Problems with annealing by hand?

TX mountain hunter

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Dec 17, 2010
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257
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West Texas
Rather than jump in and buy a high end annealer or rig something up, I decided to attempt a simple hand speed rotation until the flame changes color then dropping into water or on a wet rag.

Everything seems to be doing fine. I feel like it’s better to do this than nothing every few firings.

What are your thoughts? More harm than good? How so if that is the case, HOW would it negatively impact accuracy if at all?
 

Cemetery21

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Jan 10, 2021
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Southwest MO
I ruined some 25-06 cases years ago when I didn't know any better. Stood them up in a pan of water and torched the necks until they started to turn red then tipped them over into water. Loaded them and the necks were dead soft - got them too hot. If the shoulders survived seating bullets, then they collapsed on firing. I think the necks didn't seal the chamber and gas pressure got as far back as the shoulders (which were also soft) and caved them in. Only shot 2 of them and quit.

I read as much as I could find about annealing temps after that and had better success. I now run a Giraud. Not for accuracy reasons, although it might help. I do it to save brass. I was splitting necks on up to 15% of my brass at 4-6 firings. Since using to Giraud, zero brass lost to split necks - they go until the primer pockets loosen - 12-20 firings.
 

TX mountain hunter

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Dec 17, 2010
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257
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West Texas
I do it by hand. Haven’t had any issues, besides burned up fingers. You need to turn the brass in the flame, it does get hot.
Thank you both for the replies. By fingers is how I do it, quickly turning to get all sides and dropping when it gets hot or a clear color change after 4-7 seconds.

Good to hear no noticeable accuracy concerns so far.
 

imyourhuckleberry

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Jun 10, 2009
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texas
Annealing by hand is better than not annealing. My grandfather taught to just hold the case between thumb and nose finger and when the case starts to get hot stop and go to the next case. Don't heat it to where you can not hold it between the fingers. This method has worked for several decades, it is slow doing it one by one but has kept me from washing dishes many times.
 

nwmnbowhunter

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Nov 13, 2017
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202
I used a 9/16 socket, tape down trigger so it rotates about once per second.

Set case into socket. Adjust torch until bright blue flame is about an inch long [fairly low setting], i then aim torch slightly downward angle right at the shoulder. Bright blue flame just about touching case. This leaves the case mouth above the flame. I do this is a dark room with door shut. Case changes color about 6-8 seconds. I watch the case mouth, see a faint glow and stop. I wear a welding glove on left hand for removing each case.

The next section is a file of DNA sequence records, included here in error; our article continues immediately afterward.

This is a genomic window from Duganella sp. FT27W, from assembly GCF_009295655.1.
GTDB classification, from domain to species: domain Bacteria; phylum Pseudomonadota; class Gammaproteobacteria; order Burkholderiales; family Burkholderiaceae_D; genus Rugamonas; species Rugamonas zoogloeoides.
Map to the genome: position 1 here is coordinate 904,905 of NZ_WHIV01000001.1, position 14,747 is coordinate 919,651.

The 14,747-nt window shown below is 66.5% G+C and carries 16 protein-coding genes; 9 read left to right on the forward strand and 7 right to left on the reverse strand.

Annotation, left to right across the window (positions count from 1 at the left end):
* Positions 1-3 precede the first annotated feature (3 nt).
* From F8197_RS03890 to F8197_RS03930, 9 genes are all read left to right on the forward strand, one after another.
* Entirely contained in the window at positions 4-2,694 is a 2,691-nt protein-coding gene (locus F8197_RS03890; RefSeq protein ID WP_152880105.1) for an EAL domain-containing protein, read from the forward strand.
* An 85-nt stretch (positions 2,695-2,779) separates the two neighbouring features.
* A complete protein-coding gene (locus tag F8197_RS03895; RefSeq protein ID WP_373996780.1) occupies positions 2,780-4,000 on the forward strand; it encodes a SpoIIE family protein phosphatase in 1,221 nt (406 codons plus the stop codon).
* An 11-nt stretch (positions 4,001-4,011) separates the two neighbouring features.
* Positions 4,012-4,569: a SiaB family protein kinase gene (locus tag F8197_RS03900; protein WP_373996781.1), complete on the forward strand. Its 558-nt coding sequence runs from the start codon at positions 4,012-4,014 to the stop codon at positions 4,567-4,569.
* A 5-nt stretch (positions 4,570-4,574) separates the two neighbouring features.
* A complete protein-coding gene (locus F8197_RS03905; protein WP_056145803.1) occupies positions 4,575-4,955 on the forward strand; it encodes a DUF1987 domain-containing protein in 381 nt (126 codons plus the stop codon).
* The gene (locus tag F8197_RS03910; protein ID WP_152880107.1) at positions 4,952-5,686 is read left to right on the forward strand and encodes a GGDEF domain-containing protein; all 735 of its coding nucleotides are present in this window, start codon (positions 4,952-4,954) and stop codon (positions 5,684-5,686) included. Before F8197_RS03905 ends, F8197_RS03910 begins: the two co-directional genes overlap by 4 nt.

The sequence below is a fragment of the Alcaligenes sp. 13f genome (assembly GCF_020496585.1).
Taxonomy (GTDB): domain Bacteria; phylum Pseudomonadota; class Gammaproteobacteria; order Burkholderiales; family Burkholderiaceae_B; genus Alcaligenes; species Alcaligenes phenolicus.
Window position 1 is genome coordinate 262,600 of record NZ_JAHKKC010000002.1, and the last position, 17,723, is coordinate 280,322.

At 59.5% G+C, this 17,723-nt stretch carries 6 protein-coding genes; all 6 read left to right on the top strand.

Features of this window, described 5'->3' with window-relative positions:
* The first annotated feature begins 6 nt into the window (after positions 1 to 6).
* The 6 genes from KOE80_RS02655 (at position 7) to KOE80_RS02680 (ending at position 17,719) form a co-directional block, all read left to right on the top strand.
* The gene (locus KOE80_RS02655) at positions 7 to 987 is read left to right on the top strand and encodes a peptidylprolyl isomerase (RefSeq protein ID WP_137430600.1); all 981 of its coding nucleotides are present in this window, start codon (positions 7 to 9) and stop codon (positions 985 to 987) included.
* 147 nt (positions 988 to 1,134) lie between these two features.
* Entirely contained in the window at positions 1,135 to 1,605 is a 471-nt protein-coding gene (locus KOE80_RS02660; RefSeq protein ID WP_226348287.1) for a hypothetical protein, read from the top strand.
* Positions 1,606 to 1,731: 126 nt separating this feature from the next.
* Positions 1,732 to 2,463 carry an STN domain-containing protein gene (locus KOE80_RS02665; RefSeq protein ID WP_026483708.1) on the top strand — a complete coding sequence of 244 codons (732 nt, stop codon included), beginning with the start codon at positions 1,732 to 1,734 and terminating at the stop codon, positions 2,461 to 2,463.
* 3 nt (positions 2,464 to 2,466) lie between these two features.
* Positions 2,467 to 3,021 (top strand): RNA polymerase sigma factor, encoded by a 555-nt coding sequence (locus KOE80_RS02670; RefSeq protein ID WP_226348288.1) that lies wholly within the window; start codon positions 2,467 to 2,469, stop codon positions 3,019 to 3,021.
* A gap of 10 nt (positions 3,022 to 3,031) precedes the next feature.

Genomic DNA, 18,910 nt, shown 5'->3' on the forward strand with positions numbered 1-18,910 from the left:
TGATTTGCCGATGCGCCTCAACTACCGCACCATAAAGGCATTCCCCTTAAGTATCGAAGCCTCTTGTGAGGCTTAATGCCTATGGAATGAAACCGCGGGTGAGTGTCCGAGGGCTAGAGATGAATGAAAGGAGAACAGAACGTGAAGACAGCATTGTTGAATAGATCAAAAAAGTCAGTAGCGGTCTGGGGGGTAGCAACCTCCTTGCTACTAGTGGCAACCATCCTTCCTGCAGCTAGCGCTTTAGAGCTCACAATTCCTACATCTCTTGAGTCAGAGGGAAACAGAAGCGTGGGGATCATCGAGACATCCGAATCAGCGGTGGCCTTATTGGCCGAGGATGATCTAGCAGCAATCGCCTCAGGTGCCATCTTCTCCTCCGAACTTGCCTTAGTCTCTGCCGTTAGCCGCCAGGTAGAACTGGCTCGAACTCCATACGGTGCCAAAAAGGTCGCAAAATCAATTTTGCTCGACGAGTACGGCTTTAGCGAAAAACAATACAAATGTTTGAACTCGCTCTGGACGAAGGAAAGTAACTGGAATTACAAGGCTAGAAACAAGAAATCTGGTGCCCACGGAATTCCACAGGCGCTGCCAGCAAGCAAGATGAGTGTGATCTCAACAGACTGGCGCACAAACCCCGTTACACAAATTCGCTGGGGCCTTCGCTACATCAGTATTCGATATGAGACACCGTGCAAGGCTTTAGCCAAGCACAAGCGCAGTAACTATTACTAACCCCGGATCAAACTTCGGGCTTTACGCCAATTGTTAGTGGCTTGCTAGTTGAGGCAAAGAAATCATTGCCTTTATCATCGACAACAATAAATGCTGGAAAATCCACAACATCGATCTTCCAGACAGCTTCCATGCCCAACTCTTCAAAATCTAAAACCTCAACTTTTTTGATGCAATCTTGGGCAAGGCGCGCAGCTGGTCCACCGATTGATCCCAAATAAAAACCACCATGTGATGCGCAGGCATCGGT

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JMW67

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Dec 6, 2012
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2,069
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TEXAS
I annealed by hand for years got the scares to prove it, I had no problem with it till I got the annealeez machine good machine at a very fair price if you decide to get an annealer this is one to look at its not the best machine out there but I think its about the best bang for your buck
 

Sockeye66

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Mar 24, 2020
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Washington
I agree with Dosh on this subject, flame location, angle, and duration must be consistent to get most from annealing. I made a copy of the DIY annealer from YouTube and it works great for 100 bucks, money very well spent IMO when Lapua brass costs more than that per 100.
 

Saskquatch6

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Joined
Dec 2, 2012
Messages
47
Location
Saskatchewan
Rather than jump in and buy a high end annealer or rig something up, I decided to attempt a simple hand speed rotation until the flame changes color then dropping into water or on a wet rag.

Everything seems to be doing fine. I feel like it’s better to do this than nothing every few firings.

What are your thoughts? More harm than good? How so if that is the case, HOW would it negatively impact accuracy if at all
TX mountain hunter - was in same boat as you and decided to give the Salt Bath Annealing process a try. See links below. I know there have been a number of threads on this forum from about 6 months ago. Fairly low cost to get into especially if you already have a Lee Melter. I have just started this week with my set-up and am impressed with how easy and consistent the process is. Don't have much data for you yet, but other members (entoptics and cshootersolutions) have done some work using SBA and their posts are available here on LRH. Another good option IMO.


https://ballisticrecreations.ca/
 

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